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Chief Justice cracks whip on judges

CHIEF Justice Sakoane Sakoane has ordered all judges to deliver judgements accompanied by written reasons within 60 days of hearing a case. In a circular last week, Justice Sakoane condemned as unacceptable the “practice of reserving judgments for months and years before they are delivered”.

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“This practice, which denies litigants their section 12 rights under the constitution, brings the administration of justice into disrepute,” Justice Sakoane said.

In the circular directed to all judicial officers, he also observed that some judgements do not reflect dates of hearing as is the practice in the superior courts.

“This deliberate omission to record the dates is done with the aim of concealing the period it took to deliver judgements,” he said.

“Going forward, presiding officers should record on the face of judgements the dates of hearing and delivery. This is absolutely necessary for public accountability and measurement of judicial industriousness.”

Justice Sakoane said when a judge is unable to deliver a judgment within the stated period they must inform litigants in an open court and the head of the court in writing, stating their reasons.
“The reasons should be filed in the judicial officer’s personal file,” he said.

When it is the head of the court who is guilty of such dereliction of duty, they must provide written reasons to the Registrar of the High Court marked for the attention of the Chief Justice “for necessary action”.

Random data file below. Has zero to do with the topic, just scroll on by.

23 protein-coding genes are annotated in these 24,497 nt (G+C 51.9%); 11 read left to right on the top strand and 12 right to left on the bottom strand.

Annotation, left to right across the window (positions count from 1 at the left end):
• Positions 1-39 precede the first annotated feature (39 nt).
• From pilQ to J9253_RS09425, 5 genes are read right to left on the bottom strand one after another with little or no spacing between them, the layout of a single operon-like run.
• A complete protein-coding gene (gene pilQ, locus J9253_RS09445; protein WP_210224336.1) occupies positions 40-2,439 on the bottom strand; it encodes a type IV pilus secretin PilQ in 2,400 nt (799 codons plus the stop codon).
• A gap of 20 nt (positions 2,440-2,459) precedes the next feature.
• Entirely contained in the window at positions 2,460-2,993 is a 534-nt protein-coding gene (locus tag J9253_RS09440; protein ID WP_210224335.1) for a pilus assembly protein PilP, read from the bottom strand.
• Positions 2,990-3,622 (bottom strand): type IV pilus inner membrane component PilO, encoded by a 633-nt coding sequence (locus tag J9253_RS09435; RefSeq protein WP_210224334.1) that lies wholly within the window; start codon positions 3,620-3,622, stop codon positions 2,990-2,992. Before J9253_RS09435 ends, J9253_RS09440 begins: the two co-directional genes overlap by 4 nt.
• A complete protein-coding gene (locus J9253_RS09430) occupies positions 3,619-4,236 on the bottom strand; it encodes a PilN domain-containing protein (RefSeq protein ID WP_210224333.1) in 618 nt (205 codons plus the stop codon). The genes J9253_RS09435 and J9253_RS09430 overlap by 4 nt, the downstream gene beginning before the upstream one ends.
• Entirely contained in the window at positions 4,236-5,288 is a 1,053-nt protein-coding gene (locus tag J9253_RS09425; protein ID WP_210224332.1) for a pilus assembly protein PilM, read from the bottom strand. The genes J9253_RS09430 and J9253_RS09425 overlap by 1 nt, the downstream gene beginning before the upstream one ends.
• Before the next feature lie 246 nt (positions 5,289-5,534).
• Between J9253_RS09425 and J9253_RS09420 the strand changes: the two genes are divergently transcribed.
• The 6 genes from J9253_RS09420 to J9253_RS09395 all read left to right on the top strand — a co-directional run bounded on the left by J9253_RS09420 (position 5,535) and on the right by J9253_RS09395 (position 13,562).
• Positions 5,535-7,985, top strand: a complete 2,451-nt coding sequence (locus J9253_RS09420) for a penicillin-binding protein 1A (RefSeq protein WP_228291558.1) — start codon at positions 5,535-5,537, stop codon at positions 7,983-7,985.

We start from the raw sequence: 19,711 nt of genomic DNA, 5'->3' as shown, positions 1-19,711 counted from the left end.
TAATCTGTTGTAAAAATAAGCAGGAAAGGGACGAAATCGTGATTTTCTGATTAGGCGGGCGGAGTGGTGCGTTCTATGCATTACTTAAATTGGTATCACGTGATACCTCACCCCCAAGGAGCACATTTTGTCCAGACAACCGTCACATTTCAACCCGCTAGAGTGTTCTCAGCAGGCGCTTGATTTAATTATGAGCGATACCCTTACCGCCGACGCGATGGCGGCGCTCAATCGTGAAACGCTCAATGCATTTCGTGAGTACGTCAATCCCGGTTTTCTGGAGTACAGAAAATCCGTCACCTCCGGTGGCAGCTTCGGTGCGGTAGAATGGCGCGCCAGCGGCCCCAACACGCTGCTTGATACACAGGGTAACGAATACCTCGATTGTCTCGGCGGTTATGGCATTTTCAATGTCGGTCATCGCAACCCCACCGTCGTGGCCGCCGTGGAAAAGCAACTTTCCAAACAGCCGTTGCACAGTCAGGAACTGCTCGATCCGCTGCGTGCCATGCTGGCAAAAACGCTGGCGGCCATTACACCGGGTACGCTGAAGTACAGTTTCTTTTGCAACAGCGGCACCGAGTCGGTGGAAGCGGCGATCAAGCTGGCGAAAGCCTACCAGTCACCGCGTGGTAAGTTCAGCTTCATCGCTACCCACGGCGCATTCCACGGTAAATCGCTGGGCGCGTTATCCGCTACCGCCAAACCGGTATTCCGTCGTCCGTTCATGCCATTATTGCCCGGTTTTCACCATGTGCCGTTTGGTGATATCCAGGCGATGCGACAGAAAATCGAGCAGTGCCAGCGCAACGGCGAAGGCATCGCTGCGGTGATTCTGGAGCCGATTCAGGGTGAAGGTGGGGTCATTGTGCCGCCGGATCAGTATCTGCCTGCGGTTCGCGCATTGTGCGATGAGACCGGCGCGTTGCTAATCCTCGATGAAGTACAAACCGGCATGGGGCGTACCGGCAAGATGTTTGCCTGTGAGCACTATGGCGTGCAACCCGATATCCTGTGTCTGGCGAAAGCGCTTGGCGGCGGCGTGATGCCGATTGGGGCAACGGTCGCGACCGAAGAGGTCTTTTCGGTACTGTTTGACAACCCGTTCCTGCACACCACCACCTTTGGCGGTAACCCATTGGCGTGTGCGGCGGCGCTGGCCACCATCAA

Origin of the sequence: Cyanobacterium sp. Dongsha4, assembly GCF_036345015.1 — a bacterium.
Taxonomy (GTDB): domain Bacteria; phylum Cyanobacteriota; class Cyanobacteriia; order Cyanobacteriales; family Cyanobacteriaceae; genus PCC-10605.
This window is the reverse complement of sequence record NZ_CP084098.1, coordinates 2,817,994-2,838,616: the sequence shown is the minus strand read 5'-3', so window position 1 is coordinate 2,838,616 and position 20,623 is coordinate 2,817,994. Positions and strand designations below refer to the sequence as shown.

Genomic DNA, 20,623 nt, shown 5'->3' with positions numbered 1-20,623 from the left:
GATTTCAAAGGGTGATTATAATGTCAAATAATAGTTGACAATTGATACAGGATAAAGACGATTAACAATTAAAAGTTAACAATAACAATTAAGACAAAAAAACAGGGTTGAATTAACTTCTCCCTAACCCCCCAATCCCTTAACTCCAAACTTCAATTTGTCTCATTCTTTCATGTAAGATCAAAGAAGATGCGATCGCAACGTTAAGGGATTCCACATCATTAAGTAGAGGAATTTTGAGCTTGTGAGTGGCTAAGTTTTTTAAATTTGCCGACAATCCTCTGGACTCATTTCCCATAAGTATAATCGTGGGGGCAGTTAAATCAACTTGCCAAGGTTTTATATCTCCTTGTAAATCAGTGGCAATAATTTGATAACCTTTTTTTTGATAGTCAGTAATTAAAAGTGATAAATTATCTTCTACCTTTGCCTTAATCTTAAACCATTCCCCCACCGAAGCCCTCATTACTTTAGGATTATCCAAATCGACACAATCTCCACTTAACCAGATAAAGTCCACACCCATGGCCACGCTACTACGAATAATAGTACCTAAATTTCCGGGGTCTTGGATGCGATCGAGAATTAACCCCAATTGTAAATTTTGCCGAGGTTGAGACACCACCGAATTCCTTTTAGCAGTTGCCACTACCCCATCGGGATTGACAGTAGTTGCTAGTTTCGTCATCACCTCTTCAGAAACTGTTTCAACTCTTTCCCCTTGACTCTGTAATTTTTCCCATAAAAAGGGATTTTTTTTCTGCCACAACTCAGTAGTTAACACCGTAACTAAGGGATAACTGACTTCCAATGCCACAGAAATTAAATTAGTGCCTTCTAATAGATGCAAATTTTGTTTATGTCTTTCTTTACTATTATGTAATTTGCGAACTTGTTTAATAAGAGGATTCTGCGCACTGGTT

“Judicial officers must keep yearly records of their judgements. This will help them in good stead when they apply for promotion and elevation to the high bench,” he said.

Justice Sakoane recalled a case in which a Deputy President of the Labour Court took 10 years to deliver an ex tempore judgement following a written complaint to the Chief Justice.

Ex tempore is a Latin term that means ‘at the time’.

A judge who hands down a decision in a case immediately after hearing it is said to be delivering a decision ex tempore.

Justice Sakoane’s order comes after the Court of Appeal this months raised concerns of delayed justice in a case which a High Court judge took 10 years to deliver a judgment.

The case was heard on December 11, 2013 and judgment was only delivered on November 12 last year.

Four officers from the Ministry of Communications had asked the court to intervene in a labour dispute over their remuneration and the government’s new pay structure.

The Court of Appeal said the delay of about 10 years in delivering judgment “amounts to a violation of their constitutional right to a fair trial within a reasonable time guaranteed by s 12(8) of the Constitution”.

“If it is that the judge was merely not diligent enough, as it seems, it suffices for present purposes that this judgment be referred to the Chief Justice for possible transmission to the Judicial Service Commission for its consideration,” it said.

In 2021, Court of Appeal President, Justice Kananelo Mosito, complained about the same issue of judges not delivering judgements on time.

Justice Mosito disparaged the High Court judges who never bother to give reasons for their decisions.

He said the Court of Appeal, since 1997, had been complaining about High Court judges who fail to give reasons for their judgements.

“We appeal to the learned Chief Justice to prevail over those judges of the High Court who don’t provide reasons for their decisions to do so,” Justice Mosito said.

“The importance of the right to be given reasons for an adverse decision should not be underestimated, since in their absence the person affected may be unable to judge whether to challenge it,” he said.

Justice Mosito said judges owe it to litigants and the proper administration of justice to give reasons for their judgements.

Staff Reporter

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